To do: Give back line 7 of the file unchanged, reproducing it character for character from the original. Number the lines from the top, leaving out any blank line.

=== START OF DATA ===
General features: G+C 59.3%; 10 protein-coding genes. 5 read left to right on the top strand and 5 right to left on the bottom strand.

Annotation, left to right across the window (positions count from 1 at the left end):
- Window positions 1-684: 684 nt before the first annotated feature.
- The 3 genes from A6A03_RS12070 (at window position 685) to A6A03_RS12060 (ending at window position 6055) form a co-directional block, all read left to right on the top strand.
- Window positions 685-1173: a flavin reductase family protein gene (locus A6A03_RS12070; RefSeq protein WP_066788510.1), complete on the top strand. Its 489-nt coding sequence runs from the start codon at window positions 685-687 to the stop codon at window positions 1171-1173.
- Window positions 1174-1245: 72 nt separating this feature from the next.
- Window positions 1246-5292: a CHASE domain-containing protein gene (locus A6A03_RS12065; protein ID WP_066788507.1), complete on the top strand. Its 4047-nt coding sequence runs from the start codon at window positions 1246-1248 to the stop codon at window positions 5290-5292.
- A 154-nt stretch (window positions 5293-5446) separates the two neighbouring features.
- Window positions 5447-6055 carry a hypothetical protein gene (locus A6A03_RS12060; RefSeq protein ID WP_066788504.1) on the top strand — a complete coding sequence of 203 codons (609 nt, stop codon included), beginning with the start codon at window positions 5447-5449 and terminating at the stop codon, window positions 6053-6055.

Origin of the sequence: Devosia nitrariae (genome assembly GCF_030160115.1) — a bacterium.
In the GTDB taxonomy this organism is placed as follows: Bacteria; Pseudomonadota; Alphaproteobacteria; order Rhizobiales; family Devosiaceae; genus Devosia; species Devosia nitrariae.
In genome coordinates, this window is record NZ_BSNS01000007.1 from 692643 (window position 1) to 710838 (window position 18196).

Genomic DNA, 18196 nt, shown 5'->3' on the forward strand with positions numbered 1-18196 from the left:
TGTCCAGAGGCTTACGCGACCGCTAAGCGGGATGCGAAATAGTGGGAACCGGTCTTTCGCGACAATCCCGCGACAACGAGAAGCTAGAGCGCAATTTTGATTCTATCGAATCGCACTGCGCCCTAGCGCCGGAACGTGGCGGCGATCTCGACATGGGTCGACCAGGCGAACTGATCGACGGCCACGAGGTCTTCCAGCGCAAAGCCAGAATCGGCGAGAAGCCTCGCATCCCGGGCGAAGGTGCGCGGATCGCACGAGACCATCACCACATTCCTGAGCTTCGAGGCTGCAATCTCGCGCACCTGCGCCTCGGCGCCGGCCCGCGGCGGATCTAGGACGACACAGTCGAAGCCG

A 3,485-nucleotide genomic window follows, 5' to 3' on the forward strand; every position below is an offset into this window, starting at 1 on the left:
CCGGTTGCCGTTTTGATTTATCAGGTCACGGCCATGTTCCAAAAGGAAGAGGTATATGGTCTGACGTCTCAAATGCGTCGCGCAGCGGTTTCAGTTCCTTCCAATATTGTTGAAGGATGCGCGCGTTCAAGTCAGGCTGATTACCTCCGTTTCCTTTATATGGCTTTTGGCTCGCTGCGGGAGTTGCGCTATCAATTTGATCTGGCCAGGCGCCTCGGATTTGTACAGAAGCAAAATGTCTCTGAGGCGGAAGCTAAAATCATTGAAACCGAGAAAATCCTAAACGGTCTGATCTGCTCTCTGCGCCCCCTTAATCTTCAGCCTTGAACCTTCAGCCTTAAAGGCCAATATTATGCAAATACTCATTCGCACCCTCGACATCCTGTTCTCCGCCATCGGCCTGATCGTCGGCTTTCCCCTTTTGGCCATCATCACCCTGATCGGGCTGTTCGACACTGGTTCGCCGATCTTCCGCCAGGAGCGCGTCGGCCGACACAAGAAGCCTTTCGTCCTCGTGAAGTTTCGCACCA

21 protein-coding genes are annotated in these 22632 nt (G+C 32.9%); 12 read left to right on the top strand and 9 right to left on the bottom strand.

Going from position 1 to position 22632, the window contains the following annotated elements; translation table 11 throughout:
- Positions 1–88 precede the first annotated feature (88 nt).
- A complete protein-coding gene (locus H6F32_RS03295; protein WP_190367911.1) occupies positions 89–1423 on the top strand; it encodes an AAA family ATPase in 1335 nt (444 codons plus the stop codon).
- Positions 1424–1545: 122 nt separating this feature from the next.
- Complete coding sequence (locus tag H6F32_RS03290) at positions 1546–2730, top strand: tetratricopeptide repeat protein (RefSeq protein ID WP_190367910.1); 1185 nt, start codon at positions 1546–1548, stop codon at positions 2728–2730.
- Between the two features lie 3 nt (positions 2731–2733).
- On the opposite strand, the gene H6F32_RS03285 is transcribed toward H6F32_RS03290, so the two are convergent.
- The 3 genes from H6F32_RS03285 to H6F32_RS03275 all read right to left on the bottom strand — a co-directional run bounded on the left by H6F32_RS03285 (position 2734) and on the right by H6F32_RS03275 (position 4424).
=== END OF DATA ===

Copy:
- Window positions 1246-5292: a CHASE domain-containing protein gene (locus A6A03_RS12065; protein ID WP_066788507.1), complete on the top strand. Its 4047-nt coding sequence runs from the start codon at window positions 1246-1248 to the stop codon at window positions 5290-5292.